Parallels seem to be drawn between the races of DarkPlanet and some of the current leaders in the RTS world, but I tend to not spend (waste?) time looking for parallels to pick apart, but rather look at the game as a whole and decide if it merits space on my hard drive based on its own strong points. DarkPlanet: Battle for Natrolis, while not ground breaking or genre-defining passes my test in this matter and will most likely reside on my hard drive for a few months at least (and that is a very long time for me, aside from Civilization and EverQuest that is).
Does DarkPlanet look good? Well of course it does. Any game coming out these days had better be visually pleasing to even get space in a reviewers schedule for play. Edgies has obviously taken the time to assure that this basic gaming requirement is met.
The different races and their various units are beautifully rendered and are fun to look at and work with. The visual effects are astounding. I remember when I destroyed my first building VERY WELL, as does my family. The resultant explosion knocked back all of my units that were up close to the building due to the blast of the explosion and I thought "Oh great I just lost all my units to that explosion." No, they did not seem to take damage but definitely got blown back a bit by the blast. Hehe. You should have seen me cackling with delight as the rest of the buildings in that town got destroyed. Even my dog was looking at me funny after that mission.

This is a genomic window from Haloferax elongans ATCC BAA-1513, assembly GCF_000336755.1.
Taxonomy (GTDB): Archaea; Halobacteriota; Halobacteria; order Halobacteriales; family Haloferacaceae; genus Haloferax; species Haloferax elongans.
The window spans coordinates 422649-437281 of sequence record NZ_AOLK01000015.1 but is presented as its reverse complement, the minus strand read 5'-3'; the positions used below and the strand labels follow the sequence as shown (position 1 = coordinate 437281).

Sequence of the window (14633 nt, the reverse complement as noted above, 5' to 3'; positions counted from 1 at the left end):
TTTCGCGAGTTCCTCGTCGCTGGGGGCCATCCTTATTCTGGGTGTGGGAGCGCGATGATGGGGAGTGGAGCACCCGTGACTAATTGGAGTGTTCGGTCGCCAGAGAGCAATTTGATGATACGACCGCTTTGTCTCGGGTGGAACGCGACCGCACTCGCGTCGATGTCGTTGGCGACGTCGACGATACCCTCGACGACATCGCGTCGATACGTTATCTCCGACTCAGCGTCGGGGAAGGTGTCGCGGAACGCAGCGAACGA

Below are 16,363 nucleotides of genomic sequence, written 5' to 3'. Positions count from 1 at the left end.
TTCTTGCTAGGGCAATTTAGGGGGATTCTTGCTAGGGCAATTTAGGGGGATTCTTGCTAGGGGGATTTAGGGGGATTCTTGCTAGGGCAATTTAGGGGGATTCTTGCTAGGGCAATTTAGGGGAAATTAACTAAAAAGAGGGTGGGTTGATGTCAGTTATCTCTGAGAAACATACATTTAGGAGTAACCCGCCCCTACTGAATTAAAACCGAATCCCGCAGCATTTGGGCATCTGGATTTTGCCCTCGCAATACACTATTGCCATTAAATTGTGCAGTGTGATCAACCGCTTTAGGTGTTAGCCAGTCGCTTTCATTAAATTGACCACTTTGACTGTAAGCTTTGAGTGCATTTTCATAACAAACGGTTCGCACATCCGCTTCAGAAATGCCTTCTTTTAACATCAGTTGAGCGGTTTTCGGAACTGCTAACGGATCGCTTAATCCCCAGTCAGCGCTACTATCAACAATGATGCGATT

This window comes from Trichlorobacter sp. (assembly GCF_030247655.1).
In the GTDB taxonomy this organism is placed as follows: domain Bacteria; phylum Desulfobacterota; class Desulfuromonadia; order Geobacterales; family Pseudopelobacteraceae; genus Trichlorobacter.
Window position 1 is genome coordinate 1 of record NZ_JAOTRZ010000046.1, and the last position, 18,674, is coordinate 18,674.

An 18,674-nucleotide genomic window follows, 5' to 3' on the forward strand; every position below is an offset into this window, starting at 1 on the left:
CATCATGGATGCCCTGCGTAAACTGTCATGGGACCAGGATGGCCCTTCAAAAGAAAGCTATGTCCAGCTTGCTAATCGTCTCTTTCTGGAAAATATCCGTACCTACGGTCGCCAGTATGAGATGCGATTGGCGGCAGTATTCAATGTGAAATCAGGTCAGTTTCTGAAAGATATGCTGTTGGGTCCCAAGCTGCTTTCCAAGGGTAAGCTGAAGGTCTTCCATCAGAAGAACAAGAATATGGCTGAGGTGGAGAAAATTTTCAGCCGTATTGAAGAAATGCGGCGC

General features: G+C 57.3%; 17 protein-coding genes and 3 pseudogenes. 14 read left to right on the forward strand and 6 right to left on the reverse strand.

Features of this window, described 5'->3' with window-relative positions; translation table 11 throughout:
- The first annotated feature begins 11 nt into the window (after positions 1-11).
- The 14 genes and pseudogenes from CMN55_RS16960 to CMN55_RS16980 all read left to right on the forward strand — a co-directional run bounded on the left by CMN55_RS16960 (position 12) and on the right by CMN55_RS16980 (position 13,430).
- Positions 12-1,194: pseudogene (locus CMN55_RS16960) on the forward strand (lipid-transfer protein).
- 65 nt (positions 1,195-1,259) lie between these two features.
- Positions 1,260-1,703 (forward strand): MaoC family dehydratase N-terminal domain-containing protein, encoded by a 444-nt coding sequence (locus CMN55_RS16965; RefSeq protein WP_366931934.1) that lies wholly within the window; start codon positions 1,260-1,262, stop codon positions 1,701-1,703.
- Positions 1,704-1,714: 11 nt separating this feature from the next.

Speaking of missions. Each race has its own campaign as in many of the better RTS games. The first few missions get you familiar with how the race works, their various buildings and units and the use and gathering techniques of the resources they need to grow and prosper. Then you have the remainder of the missions (20 per race I believe) to apply what you have learned to the work of destroying your adversaries.
Then you are ready to set foot into what seems to be the reason the game was developed - their online multiplayer arena. Now you get to pit your self as which ever race you like the best or feel is the strongest against the legions of others who are bent on destroying your piddling race. It is the addition of this human element that sheds a whole new light on the game mechanics. I had no problems finding opponents to battle with on line; my problem, as is usual with RTS type games, is I like to build and build and just as I am getting ready to build the unit that will decimate my enemies I get overwhelmed with swarms of low level units from them that literally eat me up.
Ah well, that aside I still found the multiplayer aspects of DarkPlanet fun and exciting. I seem to do best when I go online with a group of friends and battle it out for bragging rights until the next session!
Edgies and Ubi Soft gets a solid 3 GiN Gems on this one.
Does it redefine the RTS genre? No. Does a game have to redefine something in order to be fun to play? Nope!
Is it fun to play and worth the investment of time and effort to learn? Yes! Especially if you have not played some of the groundbreaking titles in the RTS world or are getting really tired of getting overrun by Zergs all the time. There are enough cool new twists in DarkPlanet to make it a worthwhile addition to any RTS gaming library.
Royce Brainard is a GiN product tester. He has been heard to say "If it is a game, I have probably played it. If it is a good game, then I probably own it." He can be reached at : firstname.lastname@example.org.